By delivering his sharpest rebuke ever to Iran's fundamentalist clergy Feb. 11, Ayatollah Ruhollah Khomeini may have taken out some of the fire President Abolhassan Bani-Sadr was expected to direct at the mullahs in a speech the same day.
Correspondent Bill Baker writes that by delivering the attack himself, observers believe, Ayatollah Khomeini was trying to preserve the respect for the mullahs that many Iranians still have. He did not, however, pull his punches. "I remind the clergy who are serving in the courts, the komitehs [committees], the Reconstruction Jihad, and other organizations," he said, "not to meddle in any way in affairs for which they have no competence." Not only were they doing so illegally, "It is also among the big and unforgivable sins, because it would make the nation look at the clergy in a bad light and separate the nation from the clergy." As a result, this would "cause a grievous injury to Islam."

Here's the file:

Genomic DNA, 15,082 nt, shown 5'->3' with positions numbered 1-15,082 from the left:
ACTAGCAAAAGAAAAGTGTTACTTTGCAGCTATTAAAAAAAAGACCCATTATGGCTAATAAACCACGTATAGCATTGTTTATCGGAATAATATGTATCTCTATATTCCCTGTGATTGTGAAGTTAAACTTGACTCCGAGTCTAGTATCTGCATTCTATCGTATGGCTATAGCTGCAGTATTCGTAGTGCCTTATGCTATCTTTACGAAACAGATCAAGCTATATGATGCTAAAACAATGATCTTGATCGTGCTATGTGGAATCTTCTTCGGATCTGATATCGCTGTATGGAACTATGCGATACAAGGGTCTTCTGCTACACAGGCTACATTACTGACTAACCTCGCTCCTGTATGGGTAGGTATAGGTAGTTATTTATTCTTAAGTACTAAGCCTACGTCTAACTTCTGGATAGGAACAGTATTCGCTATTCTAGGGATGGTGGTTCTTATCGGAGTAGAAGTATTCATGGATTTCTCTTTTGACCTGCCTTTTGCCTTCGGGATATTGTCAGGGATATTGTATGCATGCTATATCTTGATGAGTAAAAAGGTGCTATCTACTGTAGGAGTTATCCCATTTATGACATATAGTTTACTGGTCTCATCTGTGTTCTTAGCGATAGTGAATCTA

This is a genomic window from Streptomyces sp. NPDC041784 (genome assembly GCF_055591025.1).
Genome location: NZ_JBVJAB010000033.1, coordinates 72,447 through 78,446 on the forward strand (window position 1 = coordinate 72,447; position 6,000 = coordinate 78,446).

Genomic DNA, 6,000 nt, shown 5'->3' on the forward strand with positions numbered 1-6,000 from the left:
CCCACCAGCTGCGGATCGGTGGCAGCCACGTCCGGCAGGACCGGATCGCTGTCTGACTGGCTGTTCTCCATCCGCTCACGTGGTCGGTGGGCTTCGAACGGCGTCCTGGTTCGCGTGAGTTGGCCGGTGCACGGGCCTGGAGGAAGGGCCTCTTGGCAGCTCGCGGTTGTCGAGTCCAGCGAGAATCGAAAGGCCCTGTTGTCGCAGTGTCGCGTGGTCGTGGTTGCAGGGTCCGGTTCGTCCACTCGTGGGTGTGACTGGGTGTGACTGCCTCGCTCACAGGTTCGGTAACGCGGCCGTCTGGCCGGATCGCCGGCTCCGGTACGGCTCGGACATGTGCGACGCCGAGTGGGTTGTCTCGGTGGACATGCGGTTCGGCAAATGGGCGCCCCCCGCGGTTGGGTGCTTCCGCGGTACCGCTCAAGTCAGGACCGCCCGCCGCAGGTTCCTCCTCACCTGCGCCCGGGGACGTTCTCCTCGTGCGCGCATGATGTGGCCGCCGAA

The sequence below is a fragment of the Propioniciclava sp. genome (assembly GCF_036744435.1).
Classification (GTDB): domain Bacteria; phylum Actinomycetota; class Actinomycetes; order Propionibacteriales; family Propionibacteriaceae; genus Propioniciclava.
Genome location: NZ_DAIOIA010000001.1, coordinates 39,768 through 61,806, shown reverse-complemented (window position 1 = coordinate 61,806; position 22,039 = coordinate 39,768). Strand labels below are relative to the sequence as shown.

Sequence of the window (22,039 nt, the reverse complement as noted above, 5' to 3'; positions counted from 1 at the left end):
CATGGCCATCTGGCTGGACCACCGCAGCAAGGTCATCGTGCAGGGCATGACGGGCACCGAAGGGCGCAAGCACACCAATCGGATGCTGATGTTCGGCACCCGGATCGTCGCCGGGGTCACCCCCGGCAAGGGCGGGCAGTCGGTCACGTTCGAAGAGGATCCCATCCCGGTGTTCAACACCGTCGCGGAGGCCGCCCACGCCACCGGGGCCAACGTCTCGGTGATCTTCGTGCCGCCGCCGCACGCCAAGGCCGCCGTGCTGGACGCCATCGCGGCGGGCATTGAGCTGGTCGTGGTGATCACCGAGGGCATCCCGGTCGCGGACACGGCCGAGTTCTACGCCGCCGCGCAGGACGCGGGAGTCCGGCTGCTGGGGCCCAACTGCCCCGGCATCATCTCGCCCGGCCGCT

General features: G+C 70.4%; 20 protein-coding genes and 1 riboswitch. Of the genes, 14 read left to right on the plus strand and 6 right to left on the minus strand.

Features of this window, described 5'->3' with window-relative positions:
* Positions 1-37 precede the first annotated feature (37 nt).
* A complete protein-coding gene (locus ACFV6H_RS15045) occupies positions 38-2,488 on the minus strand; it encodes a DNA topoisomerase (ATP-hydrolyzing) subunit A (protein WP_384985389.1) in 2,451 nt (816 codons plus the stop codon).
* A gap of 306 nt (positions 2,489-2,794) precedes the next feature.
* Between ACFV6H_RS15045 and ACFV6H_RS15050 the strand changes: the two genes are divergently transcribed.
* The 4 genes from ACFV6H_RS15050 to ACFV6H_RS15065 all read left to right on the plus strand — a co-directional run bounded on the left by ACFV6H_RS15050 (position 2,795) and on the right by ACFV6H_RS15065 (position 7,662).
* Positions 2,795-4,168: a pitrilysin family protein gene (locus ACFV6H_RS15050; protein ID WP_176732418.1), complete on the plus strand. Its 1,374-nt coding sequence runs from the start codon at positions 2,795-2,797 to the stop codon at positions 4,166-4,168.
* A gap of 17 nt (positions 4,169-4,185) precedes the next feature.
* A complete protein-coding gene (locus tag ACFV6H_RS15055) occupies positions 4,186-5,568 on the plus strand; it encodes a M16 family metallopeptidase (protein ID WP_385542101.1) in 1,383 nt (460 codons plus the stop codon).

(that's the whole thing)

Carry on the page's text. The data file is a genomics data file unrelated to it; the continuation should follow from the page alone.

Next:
This part of Ayatollah Khomeini's message, read by his son, Sayed Ahmad, at the Freedom Square ceremony, was repeated twice, slowly and deliberately, to emphasize the importance of the passage.
Mr. Bani-Sadr himself could not have delivered such a sharp attack on his fundamentalist rivals without causing clashes and bloodshed. Coming from Ayatollah Khomeini, it may have a sobering effect on the Islamic Republican Party chiefs -- none of whom were in Tehran when the rebuke was delivered .